To look forward we need to look back at what we have been. Until the 1920’s and in large part until the 1950s Jewish libraries were of two types. The large Reform synagogues like Congregation Emanu-El of New York and Congregation Shearith Israel in San Francisco began Jewish book collections in the nineteenth century. I speculate that this was initiated by the co-evolution of the Reform movement with its agenda of adding “dignity” to Jewish practice and the Wissenschafts des Judentums movement. Simultaneously, the various Jewish seminaries and Jewish teachers colleges came into existence and with them the libraries that supported their pedagogic purposes.
Jewish bookselling in America before the 1880s was a limited concern centered around the author/editor/publishers Isaac Leeser and Isaac Mayer Wise. In the 1880s the waves of immigration created the critical mass needed for a real Jewish book market. Jewish bookstores opened in New York, Boston, Philadelphia (probably also Montreal and Toronto) and eventually across the US and Canada. Initially these were Seforim stores, but author’s, such as Alexander Harkavy, saw a need to provide materials in Yiddish to help the new immigrants to succeed in their new homeland. Over the next fifty years these stores became the places where the new Yiddish literature and sheet music and the new American rabbinica was sold. Suburbanization ended the era leaving behind only a few remnants, such as the Israel Book Shop in Boston and J. Levine in New York.
In her book, “Wonders of America,” Jenna Weissman Joselit describes the type of Jewish bookstore that thrived in the suburbs, the synagogue gift shop. “Sisterhood gift shops, numbering in the hundreds by the mid-1950s, rose to the challenge by carrying an array of handsome, widely priced goods. Typically, these included wrapping paper and napkins with a Jewish motif, dreidels, puzzles, Kiddush cups, candlesticks, mezuzahs, challah covers and matzoh covers, traditional and ornate yarmulkes, tallesim, and tefillin, and new fangled items like a ‘yahrzeit bulb and stand.” Figurines, etchings, books and ‘Palestinian things’ also crowded the shelves. Surveying this abundance, one gift shop customer proudly observed, ‘We have better facilities to work with than out mothers had.’” (p. 160).
Other than Torahs and Tanakhs, non-English books were not part of this business model. English language book publishing was slow to evolve. Bloch and the Jewish Publication Society began in the nineteenth century. The synagogue gift shop created the market that allowed English language Jewish book publishing to mature. New Jewish publishers started up (some grew out of bookstores, ie. Feldheim) and mainstream publishers began to pursue the Jewish market. The majority of the Jewish bookstores that exist today are private extensions of the synagogue gift shop model.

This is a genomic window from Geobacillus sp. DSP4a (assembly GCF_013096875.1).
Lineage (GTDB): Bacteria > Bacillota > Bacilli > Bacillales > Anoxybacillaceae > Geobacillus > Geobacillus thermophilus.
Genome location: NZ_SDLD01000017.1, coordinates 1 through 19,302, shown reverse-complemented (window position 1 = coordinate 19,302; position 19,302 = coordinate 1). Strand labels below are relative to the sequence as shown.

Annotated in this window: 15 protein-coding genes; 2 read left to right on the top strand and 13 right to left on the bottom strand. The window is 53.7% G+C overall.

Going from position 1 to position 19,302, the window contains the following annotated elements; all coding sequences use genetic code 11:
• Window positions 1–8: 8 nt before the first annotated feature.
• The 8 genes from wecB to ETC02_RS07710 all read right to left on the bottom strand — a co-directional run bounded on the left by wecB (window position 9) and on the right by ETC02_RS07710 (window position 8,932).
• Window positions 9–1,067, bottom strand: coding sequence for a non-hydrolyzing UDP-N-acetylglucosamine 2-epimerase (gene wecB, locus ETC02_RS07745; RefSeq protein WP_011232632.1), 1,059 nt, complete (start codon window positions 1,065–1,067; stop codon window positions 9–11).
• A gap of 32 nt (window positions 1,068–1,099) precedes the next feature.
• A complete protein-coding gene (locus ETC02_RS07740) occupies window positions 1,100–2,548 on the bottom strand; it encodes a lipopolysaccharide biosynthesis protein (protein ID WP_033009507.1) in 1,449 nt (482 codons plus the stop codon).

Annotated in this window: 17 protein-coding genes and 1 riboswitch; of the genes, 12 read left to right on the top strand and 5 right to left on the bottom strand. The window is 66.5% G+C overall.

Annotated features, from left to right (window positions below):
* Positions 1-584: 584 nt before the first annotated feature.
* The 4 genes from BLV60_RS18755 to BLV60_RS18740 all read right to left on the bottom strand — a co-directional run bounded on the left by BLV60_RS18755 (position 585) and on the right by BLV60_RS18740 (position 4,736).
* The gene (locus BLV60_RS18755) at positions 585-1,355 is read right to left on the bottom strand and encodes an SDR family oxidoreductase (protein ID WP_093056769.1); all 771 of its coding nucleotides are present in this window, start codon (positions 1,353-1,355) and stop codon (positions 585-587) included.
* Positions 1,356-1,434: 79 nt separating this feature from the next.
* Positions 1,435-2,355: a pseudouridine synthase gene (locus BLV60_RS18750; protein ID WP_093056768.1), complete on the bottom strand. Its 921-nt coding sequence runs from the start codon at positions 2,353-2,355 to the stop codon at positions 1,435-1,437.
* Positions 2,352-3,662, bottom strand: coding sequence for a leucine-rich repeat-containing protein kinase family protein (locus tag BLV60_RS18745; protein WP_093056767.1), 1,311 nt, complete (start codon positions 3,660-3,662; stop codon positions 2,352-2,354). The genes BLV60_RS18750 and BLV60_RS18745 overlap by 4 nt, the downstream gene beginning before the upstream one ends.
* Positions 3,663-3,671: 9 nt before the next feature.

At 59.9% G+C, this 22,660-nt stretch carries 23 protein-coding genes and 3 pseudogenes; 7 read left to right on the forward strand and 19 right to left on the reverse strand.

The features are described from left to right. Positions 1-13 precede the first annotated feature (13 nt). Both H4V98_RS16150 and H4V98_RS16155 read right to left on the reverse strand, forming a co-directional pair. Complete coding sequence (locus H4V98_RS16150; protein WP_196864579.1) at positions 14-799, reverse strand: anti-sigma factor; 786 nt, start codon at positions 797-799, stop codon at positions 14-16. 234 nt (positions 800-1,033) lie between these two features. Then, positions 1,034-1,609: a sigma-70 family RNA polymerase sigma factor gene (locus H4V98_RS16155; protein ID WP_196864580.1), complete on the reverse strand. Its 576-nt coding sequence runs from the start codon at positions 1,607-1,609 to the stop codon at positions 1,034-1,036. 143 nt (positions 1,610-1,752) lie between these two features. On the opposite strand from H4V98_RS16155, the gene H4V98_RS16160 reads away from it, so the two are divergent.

Just as the Synagogue gift shop was a project of the Synagogue Sisterhoods so too was the kind of Synagogue library that became common in both Reform and Conservative synagogues in this period. They both served the vision of the Synagogue-Center of Mordecai Kaplan. In a era when women’s opportunities in the Synagogue was limited to religious school, library and gift shop. Leader ship was allowed to women only in the shop and library. That made the opportunity to work in those environments attractive.
In the post-war years academic Jewish studies expanded beyond the Jewish seminaries and teacher’s colleges to the secular academic environment. Quotas disappeared and Jewish institutions found themselves competing with secular institutions for scholars and books.
Joselit cites the slogan, “’Educate Through the Gift Shop.’” (p. 161). In the post-war years, Joselit repeatedly points out, interest in Jewish tradition and traditional practice underwent a renewal. Synagogue gift shops and libraries were vital informal resources for education in this era. Both were sites with low social barriers to entry that served the novice and knowledgeable alike. Between that time and now American Jewry and it’s need for both institutions have changed. The tendency towards synagogue disaffiliation that began in the late 1960s has made library and gift shop even more important access points. As more opportunities have opened up for women in the work force, Cantorate, Rabbinate and Synagogue lay leadership it has gotten harder to staff the library and gift shop.
So, should we continue or not? It may be that in the majority culture around us that the consequences of “free information” and virtual books can be tolerated. But we are a minority culture and we need places where our messages are not overwhelmed by the technology or by people with interests other than our own. Jewish bookstores and libraries offer physical places where the physical objects that give tangible substance to who we are as a people are best understood.